This mentality explains why Arabs are so upset when the US puts even the lightest restrictions on aid - they don't consider it aid; they consider it reparations.Following are excerpts from an interview with Egyptian cleric Dr. Khaled Said, which aired on Al-Hafez TV (via the Internet) on March 17, 2013.
Khaled Said: If the revolution declares a framework for dealing with the West and America – they will accept it, kiss our hands, and double the aid they give us. We consider this aid to be jizya [poll tax], not regular aid.
Interviewer: Is this the rhetoric of the revolution?
Khaled Said: It certainly is.
Interviewer: The aid the Americans give us is the jizya tax they have to pay?
Khaled Said: Yes, it is. They pay it for the right of passage through our airspace and territorial waters.
Interviewer: They pay to keep us quiet?
Khaled Said: They pay so that we will let them be.
Interviewer: Is that a fatwa?
Khaled Said: Indeed. The aid constitutes jizya.
We must strive to realize the goals of the revolution, and to establish a sovereign, Arab Islamic state in Egypt. Then this state will impose payment of aid upon America as jizya, in exchange for allowing it to realize its interests – the ones that we approve, get it?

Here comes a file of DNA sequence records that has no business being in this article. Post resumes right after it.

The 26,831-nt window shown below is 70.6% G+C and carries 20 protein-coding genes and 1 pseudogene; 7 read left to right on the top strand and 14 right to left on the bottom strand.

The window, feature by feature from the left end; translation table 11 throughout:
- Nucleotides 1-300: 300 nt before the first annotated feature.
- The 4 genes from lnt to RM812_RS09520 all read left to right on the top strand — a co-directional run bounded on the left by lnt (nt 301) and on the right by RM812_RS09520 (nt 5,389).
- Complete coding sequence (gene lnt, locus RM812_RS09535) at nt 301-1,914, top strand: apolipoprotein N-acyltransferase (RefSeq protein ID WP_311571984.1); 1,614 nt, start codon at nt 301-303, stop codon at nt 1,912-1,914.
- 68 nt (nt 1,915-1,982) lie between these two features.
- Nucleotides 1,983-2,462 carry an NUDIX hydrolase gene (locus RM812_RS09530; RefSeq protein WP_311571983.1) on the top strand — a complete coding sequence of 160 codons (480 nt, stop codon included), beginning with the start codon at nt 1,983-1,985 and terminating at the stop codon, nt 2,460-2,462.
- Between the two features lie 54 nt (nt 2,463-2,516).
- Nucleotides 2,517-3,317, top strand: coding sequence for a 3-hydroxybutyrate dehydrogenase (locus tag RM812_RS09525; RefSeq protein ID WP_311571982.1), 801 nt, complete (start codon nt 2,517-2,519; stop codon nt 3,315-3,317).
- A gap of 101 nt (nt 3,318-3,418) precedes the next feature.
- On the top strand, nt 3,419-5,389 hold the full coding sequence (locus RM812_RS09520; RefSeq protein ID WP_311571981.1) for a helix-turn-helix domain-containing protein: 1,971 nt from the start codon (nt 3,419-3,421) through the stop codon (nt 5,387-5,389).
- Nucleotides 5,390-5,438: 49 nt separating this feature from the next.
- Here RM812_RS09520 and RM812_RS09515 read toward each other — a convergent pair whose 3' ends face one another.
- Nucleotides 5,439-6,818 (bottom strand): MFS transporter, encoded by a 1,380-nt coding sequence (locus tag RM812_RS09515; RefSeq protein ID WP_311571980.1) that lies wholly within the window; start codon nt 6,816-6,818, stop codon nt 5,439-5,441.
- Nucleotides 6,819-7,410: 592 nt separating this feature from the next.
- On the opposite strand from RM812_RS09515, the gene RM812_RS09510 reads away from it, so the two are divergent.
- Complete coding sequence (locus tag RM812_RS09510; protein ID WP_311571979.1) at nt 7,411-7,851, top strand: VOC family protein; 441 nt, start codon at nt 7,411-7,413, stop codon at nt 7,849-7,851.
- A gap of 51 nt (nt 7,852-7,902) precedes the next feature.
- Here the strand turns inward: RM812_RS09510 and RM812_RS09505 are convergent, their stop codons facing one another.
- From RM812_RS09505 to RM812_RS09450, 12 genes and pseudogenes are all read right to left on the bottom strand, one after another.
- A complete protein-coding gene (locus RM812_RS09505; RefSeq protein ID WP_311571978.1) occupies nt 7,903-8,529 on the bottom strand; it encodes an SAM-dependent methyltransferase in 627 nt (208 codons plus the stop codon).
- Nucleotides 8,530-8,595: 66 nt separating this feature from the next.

They must pay reparations for destroying our country and the Islamic nation – them and others in the West – so that we will agree to cooperate with them.
Interviewer: But this is not what jizya means.
Khaled Said: Nevertheless, I call it jizya.
It is unclear who caved during the USAID kerfuffle in 2011, where Egyptian media reported that they formally reject USAID money because of its restrictions. USAID is still giving money to many specific Egyptian projects, that generally are pro-democracy and pro-freedom.